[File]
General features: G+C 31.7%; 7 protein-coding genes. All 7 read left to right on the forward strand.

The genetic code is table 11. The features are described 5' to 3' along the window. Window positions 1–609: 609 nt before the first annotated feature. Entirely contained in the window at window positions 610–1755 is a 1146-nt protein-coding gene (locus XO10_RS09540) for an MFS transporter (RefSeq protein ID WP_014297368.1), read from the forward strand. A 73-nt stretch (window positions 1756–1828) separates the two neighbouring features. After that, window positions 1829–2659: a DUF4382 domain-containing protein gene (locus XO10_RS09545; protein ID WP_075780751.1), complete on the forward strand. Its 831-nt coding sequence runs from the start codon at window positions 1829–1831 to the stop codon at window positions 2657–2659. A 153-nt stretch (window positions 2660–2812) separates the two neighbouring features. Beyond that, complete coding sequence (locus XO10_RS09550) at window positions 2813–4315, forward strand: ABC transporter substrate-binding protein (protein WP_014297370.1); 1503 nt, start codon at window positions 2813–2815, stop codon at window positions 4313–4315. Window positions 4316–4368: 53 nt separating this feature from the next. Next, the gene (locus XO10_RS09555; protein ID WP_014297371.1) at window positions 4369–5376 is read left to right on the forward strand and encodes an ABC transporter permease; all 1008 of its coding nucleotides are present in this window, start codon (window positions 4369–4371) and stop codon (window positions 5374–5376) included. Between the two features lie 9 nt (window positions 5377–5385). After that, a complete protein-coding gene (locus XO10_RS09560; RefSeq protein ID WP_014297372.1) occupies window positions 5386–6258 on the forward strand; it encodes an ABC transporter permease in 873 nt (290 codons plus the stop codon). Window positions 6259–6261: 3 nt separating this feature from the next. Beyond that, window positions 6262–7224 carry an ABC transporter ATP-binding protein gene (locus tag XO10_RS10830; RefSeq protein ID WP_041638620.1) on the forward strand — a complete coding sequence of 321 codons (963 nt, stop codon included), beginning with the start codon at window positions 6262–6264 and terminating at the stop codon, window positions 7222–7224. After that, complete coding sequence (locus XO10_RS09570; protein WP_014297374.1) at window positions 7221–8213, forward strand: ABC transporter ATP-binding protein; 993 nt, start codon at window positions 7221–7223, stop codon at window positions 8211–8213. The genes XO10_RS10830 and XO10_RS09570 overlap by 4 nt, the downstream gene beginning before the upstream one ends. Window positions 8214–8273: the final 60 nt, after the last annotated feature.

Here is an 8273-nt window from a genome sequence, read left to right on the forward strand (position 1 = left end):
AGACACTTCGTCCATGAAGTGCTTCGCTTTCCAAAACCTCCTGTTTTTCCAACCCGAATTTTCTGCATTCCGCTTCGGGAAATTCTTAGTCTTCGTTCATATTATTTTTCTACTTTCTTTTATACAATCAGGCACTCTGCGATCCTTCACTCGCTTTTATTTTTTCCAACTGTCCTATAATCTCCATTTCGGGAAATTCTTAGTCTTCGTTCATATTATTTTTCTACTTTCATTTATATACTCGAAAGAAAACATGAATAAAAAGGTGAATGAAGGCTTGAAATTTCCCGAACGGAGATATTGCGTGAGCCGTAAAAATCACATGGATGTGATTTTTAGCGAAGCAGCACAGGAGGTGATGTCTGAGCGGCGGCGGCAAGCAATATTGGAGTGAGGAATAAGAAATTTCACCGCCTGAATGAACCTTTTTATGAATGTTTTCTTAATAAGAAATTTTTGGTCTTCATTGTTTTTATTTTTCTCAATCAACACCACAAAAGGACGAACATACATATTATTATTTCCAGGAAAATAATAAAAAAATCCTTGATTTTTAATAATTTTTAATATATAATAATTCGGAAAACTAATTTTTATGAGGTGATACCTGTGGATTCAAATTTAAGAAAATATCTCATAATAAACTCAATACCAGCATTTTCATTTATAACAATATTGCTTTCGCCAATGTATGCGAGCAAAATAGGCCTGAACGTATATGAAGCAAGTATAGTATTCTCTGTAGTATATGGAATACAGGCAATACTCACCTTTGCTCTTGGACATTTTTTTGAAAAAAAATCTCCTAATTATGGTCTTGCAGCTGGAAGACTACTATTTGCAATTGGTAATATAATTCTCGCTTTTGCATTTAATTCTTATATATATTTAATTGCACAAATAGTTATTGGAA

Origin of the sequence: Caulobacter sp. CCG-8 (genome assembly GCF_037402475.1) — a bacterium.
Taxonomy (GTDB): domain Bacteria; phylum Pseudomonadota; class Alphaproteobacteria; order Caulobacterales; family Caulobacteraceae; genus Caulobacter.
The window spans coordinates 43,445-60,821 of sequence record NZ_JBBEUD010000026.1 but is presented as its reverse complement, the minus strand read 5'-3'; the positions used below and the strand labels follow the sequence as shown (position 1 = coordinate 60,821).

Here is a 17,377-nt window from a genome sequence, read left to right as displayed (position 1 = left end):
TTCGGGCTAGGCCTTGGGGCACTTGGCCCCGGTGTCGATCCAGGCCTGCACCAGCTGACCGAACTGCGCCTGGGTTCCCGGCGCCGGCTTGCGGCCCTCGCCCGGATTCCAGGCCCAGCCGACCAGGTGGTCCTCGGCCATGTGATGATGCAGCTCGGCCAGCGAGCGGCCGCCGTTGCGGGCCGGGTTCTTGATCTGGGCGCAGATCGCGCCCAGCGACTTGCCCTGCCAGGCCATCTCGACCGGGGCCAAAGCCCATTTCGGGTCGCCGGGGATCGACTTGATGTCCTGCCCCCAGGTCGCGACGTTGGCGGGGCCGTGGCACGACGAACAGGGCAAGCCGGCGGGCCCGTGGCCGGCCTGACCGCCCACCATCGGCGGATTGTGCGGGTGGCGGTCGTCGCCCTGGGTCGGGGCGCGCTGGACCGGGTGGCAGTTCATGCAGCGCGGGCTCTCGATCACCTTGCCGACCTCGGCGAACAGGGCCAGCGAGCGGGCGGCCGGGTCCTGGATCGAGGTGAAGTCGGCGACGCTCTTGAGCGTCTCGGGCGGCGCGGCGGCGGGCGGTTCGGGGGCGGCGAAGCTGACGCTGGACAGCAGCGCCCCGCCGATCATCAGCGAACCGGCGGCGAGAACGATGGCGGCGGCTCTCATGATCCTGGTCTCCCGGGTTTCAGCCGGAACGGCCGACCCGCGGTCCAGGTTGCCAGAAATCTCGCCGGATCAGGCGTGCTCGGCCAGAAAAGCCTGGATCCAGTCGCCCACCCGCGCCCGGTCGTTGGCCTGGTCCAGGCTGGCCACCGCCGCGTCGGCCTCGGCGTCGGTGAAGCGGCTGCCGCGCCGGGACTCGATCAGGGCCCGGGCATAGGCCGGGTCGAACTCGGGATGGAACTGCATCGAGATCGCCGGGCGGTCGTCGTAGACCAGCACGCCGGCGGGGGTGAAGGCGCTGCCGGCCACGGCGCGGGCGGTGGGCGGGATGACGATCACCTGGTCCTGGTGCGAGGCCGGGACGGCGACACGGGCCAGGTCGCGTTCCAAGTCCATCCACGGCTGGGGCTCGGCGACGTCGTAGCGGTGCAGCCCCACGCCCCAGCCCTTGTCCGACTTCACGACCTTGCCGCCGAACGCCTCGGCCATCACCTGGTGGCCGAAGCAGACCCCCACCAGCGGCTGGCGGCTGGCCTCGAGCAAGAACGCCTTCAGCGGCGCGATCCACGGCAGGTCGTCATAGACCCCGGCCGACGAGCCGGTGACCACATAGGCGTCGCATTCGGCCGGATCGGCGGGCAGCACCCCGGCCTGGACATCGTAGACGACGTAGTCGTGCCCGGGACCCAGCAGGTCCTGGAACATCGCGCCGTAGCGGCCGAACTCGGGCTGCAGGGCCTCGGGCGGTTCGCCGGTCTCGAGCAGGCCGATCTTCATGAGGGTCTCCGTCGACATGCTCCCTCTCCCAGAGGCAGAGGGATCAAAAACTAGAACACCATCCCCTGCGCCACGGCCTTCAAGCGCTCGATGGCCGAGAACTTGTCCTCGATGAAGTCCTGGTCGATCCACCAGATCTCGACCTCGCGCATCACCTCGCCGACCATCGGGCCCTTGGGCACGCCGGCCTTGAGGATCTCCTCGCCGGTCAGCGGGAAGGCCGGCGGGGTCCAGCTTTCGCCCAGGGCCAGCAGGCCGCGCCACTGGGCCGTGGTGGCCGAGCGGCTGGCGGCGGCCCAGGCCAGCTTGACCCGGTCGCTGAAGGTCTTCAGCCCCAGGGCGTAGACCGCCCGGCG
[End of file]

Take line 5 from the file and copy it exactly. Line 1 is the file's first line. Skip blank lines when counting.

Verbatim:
Origin of the sequence: Caulobacter sp. CCG-8 (genome assembly GCF_037402475.1) — a bacterium.